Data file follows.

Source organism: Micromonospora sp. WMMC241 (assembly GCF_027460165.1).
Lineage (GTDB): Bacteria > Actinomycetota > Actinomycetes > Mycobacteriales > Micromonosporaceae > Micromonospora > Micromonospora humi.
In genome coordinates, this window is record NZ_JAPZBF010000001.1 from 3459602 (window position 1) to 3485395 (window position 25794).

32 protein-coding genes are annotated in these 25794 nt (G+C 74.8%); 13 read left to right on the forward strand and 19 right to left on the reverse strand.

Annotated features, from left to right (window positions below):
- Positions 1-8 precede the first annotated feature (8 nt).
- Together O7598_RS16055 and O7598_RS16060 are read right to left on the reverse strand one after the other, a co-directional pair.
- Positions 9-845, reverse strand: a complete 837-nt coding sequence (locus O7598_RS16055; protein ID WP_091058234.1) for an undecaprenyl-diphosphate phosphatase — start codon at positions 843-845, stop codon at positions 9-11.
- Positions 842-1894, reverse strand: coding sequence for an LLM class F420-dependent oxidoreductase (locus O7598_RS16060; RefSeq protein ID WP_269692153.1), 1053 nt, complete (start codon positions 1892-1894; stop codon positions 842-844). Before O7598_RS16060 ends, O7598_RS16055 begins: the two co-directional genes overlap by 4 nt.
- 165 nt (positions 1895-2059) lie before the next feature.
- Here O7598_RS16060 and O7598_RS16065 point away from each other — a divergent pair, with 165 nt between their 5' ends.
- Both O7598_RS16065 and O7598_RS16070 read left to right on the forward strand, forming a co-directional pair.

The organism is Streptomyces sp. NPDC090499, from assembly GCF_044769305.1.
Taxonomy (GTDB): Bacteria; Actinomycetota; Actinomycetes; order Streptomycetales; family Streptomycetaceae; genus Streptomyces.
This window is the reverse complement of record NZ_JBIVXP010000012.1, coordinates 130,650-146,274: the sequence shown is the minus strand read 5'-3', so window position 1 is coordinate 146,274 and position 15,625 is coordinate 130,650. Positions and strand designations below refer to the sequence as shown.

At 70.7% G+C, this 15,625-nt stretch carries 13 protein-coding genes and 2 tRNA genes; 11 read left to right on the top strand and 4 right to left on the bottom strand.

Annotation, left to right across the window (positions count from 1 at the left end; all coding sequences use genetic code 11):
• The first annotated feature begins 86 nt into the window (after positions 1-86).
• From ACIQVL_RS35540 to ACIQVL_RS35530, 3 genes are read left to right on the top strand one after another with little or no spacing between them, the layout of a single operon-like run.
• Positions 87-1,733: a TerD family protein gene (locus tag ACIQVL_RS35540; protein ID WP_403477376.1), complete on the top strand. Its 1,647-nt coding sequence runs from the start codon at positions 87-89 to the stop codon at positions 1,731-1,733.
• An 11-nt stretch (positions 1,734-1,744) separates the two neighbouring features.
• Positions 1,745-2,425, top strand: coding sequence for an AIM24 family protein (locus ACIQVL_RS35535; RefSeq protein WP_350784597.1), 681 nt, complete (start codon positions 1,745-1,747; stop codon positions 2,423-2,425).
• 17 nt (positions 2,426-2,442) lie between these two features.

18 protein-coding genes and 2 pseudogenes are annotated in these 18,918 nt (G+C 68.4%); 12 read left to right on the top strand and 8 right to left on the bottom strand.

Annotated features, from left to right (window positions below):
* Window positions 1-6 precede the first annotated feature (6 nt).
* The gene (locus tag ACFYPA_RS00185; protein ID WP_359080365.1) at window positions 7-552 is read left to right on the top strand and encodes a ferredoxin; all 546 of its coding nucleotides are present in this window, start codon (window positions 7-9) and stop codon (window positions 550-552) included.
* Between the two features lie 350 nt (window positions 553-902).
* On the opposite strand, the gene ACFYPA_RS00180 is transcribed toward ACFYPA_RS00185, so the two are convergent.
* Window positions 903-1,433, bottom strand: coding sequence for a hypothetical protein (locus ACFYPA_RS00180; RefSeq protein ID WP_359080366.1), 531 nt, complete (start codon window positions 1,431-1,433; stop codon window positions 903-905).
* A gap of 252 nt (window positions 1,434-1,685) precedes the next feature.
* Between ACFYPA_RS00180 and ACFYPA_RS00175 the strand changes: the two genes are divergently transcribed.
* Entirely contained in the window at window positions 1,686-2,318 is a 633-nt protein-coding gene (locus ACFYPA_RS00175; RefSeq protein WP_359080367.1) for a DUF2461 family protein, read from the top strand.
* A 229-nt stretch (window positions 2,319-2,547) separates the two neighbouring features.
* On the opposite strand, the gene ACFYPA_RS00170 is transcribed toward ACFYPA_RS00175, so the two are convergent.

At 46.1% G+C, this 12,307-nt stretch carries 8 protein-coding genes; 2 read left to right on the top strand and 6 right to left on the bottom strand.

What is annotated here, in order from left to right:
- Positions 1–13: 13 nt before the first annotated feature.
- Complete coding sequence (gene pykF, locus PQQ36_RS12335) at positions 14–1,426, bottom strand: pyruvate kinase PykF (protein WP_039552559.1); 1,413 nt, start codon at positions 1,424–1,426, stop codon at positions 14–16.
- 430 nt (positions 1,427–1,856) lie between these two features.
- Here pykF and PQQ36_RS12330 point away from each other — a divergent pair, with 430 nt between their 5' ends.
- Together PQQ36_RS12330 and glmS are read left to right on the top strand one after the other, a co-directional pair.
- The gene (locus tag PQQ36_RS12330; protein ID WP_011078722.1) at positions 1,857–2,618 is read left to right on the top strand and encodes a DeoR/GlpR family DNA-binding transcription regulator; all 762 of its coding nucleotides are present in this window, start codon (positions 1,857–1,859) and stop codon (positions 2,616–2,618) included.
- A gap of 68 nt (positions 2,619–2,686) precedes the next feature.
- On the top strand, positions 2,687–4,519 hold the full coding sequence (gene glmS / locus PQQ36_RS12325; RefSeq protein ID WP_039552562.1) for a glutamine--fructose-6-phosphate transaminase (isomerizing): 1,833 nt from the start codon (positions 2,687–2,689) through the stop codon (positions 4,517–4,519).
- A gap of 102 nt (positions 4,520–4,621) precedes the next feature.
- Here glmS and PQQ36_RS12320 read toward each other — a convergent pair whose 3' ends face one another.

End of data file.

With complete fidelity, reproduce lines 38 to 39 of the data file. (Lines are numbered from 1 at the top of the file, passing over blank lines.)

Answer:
- Positions 1–13: 13 nt before the first annotated feature.
- Complete coding sequence (gene pykF, locus PQQ36_RS12335) at positions 14–1,426, bottom strand: pyruvate kinase PykF (protein WP_039552559.1); 1,413 nt, start codon at positions 1,424–1,426, stop codon at positions 14–16.